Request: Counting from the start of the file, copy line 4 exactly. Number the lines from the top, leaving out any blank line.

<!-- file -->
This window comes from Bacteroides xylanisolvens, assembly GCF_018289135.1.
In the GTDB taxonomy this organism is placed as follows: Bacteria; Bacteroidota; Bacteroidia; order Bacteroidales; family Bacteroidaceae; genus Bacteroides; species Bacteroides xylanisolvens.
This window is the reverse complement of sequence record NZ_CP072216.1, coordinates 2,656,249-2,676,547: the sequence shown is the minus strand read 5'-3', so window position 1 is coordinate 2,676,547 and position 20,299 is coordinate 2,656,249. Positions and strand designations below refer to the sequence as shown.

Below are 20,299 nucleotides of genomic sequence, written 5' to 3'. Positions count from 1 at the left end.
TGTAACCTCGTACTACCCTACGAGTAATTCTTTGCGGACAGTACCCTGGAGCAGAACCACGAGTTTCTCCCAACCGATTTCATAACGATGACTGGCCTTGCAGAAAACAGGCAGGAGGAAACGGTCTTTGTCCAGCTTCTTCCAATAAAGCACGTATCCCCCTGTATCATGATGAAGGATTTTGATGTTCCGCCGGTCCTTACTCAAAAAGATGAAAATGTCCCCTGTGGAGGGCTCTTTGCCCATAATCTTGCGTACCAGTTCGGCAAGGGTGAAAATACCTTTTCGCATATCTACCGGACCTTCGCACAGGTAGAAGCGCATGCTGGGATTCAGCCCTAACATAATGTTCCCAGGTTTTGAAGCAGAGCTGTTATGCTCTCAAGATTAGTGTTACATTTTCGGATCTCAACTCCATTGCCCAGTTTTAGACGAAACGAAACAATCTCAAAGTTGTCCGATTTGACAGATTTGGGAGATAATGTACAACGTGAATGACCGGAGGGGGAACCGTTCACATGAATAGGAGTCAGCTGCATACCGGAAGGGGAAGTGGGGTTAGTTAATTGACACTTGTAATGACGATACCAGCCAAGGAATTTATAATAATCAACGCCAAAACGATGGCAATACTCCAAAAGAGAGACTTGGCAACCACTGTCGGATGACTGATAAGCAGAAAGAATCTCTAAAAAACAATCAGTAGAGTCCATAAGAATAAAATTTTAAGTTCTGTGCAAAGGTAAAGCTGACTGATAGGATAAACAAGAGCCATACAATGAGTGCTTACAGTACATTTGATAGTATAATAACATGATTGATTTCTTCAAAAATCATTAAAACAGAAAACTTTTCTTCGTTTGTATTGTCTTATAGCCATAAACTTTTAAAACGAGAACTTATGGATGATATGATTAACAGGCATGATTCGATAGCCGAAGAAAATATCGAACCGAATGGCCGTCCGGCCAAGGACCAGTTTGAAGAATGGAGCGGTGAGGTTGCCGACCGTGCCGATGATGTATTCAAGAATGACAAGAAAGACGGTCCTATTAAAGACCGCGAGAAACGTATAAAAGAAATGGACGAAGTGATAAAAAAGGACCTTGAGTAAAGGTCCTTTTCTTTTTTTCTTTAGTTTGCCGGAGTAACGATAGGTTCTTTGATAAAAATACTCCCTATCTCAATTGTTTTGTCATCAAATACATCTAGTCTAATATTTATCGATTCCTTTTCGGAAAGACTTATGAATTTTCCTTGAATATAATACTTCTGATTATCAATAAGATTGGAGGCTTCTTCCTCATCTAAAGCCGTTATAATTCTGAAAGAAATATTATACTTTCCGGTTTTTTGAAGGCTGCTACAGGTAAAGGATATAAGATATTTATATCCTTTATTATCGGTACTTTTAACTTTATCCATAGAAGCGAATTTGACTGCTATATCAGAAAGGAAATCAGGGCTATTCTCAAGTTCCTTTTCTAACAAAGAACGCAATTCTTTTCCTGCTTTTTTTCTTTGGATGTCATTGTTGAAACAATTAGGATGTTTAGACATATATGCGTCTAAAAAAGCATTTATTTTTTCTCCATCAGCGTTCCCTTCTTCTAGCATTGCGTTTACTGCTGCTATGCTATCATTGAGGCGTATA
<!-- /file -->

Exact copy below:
Below are 20,299 nucleotides of genomic sequence, written 5' to 3'. Positions count from 1 at the left end.